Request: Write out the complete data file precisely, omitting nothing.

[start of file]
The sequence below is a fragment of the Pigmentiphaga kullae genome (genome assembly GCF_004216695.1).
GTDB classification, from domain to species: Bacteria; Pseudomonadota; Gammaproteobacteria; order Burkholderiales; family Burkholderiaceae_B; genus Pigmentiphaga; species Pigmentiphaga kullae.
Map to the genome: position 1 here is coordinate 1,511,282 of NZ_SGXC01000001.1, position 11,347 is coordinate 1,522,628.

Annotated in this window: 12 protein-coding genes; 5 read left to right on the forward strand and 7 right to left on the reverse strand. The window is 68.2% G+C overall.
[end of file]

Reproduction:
The sequence below is a fragment of the Pigmentiphaga kullae genome (genome assembly GCF_004216695.1).
GTDB classification, from domain to species: Bacteria; Pseudomonadota; Gammaproteobacteria; order Burkholderiales; family Burkholderiaceae_B; genus Pigmentiphaga; species Pigmentiphaga kullae.
Map to the genome: position 1 here is coordinate 1,511,282 of NZ_SGXC01000001.1, position 11,347 is coordinate 1,522,628.

Annotated in this window: 12 protein-coding genes; 5 read left to right on the forward strand and 7 right to left on the reverse strand. The window is 68.2% G+C overall.